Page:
Developing a Code for Isomers
During our meeting this week, Dr. Sharma asked me to look into developing a code for constructing isomers. Prüfer code was developed as a way to numerically describe the construction of labelled graphs. Since isomers are not labeled graphs (hydrogen atoms are not identified separately, and neither are carbon atoms), a Prüfer code would not apply directly to isomers. So instead, we discussed dividing the atoms of carbon-hydrogen molecules into classes.
For example, consider the following isomer of a C6H14 molecule:
All of the hydrogen atoms would be put into Class 1. Next we are left with the underlying structure of the carbon atoms. We said that the central carbon atom that is connected to four other carbon atoms is the strongest. So Class 2 would consist of all the carbon atoms furthest from this central, strong atom (which in this example, is only one…the bottom carbon).
Removing this atom from our picture, we are left with the central, strong carbon atom and four connecting carbon atoms. So Class 3 would consist of those four connecting atoms, and the last class, Class 4, would consist of that central, strong carbon atom.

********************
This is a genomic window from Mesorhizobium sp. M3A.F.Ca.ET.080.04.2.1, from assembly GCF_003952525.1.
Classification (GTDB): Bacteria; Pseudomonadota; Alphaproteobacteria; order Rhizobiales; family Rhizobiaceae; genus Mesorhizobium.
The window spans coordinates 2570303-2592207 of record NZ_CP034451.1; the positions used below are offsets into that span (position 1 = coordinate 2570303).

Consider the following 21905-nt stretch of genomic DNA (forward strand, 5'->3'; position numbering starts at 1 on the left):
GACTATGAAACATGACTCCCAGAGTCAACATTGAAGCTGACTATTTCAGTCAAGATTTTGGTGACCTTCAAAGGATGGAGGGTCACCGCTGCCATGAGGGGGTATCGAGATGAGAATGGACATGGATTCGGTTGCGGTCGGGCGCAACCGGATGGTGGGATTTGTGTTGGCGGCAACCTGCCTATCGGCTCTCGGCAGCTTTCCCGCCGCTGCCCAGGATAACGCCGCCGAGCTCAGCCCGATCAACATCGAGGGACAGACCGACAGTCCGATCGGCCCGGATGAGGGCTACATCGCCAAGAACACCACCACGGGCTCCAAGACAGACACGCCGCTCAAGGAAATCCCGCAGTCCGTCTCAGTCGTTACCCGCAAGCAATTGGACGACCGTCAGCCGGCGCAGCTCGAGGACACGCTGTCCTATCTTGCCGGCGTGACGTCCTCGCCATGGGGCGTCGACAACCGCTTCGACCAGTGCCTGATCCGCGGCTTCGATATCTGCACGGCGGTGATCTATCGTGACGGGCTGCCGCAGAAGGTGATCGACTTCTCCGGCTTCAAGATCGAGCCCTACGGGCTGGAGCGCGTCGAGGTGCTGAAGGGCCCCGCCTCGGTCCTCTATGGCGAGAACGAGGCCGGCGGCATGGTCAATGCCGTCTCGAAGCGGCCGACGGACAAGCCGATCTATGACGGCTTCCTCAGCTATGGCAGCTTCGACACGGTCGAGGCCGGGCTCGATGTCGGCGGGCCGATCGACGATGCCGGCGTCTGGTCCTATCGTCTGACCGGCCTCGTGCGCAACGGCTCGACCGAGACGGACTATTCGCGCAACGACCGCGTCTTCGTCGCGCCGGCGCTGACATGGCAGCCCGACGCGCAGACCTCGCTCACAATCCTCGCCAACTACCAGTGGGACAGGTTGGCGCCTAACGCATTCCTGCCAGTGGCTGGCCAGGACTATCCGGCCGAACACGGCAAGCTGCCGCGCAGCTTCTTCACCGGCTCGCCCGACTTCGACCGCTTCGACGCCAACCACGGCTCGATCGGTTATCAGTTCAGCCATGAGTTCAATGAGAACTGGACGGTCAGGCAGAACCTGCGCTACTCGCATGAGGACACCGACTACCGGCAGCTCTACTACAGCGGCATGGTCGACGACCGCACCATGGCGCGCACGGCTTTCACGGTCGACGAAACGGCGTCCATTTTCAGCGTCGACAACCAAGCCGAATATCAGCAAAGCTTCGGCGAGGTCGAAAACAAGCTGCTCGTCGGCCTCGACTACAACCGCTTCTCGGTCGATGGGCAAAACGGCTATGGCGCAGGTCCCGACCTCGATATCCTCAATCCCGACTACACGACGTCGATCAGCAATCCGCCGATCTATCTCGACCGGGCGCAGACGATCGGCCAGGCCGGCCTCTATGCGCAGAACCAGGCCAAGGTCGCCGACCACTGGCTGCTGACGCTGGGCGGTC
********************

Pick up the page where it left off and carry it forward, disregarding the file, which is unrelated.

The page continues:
The number of atoms in each class thus generates a code: 14-1-4-1
Our hope was that this code would give us unique constructions of isomers when assembled in the reverse order. In our example, we would know to start with one carbon atom. Then connect four carbon atoms to it. Next, since the placement of the sixth carbon atom is not important, connect one atom to any of the last four. And last, connect 14 hydrogen atoms to complete the molecule.
Unfortunately, our code did not prove to be unique or simple. Consider constructing a C6H14 molecule from the following code: 14-2-3-1. Starting with 1 carbon atom, you attach 3 at a distance 1 from this atom. Then you attach 2 at a distance 2 from the beginning atom. And last, you attach the 14 hydrogen atoms to complete the molecule. Following these steps, you can end up with two nonisomorphic constructions of C6H14 (illustrated below).
The problem develops because generating the code for the bottom isomer would be difficult. There are two carbon atoms that are attached to 3 other carbon atoms, so their “strength” is the same. Thus, the code produced from this molecule would be 14-4-2, which is inconsistent with the code used to build the molecule. Therefore, the code we wanted to develop to express the unique isomers of carbon-hydrogen molecules is faulty.